Photo Credit: Sarah Barclay

Story originally published by The Daily Republic 

A group of women from Mitchell, South Dakota, have spent decades helping hundreds of people in need across the world. They never see the people they help, but they can feel them every time they pick up a needle and thread.

"It's so wonderful," Piecemakers, a group of 12-15 sewers, member Anita Stevenson told The Daily Republic. "The joy of stitching together to make something for the needy."

Every Tuesday, the women work vigorously from 9 a.m. to noon making quilts, typically completing two every week. Most of the finished quilts are sent to the Lutheran World Relief, an international organization that aides in disaster relief and sustainable development, but the Piecemakers have donated to their community as well.

Many women in the group have been stitching together for up to 20 years, and have created a bond that is now irreplaceable. They accept people of all ages and welcome sewers of every level. Group member Janet Drewes found herself unable to leave after she donated fabric to the Piecemakers a year ago, and now looks forward to the time together every week to give back.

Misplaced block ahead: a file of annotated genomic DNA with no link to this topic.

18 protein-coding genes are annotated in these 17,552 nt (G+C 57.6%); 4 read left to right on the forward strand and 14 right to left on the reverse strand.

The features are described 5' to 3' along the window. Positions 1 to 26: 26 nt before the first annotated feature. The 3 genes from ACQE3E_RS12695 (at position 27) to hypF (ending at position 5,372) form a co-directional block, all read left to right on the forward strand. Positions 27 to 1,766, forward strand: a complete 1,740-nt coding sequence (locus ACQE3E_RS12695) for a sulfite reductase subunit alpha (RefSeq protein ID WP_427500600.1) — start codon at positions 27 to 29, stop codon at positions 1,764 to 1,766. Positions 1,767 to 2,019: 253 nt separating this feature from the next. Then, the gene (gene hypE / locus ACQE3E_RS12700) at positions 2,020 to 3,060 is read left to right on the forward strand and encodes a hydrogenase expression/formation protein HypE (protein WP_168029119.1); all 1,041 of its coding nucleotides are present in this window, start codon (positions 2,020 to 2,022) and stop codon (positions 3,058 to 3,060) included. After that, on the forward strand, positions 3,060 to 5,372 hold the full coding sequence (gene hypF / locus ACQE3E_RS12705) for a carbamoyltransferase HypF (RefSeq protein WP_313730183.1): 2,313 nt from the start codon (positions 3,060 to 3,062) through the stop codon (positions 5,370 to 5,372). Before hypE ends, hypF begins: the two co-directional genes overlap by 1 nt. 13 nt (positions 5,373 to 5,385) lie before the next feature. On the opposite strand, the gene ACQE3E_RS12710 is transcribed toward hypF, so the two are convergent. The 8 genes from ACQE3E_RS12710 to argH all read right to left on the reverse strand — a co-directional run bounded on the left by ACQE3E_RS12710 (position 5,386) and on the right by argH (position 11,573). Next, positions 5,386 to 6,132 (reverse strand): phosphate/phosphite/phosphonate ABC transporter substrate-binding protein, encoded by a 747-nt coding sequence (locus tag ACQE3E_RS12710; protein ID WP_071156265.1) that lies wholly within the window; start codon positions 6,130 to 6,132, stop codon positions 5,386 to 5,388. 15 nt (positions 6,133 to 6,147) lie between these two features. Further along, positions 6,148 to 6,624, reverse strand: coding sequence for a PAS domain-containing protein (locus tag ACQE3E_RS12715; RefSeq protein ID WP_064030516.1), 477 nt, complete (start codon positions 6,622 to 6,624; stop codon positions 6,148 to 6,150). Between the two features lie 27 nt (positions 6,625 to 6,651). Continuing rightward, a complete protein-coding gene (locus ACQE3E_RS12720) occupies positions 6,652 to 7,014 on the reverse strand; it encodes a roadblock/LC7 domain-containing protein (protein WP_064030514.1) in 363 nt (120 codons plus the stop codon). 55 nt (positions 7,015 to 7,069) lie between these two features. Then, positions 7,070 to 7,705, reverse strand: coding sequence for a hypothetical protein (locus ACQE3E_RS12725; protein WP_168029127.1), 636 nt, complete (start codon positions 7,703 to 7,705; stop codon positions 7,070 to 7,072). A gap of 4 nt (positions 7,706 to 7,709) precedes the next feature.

"They needed someone to cut fabric, so I never left," she said. "…I can't imagine a child being cold. I just can't."

In addition to quilts, members of the group have also made pillowcase dresses for girls in Africa, prayer shawls for local families, and both personal care kits and school kits for elementary students in the Mitchell area. Each contribution they make, brings the women that much closer to one another.

"I don't have a mom, but I have several moms right here," Piecemakers member Janet Drewes said. "They are a fun group of ladies to work with. There is never a dull moment here."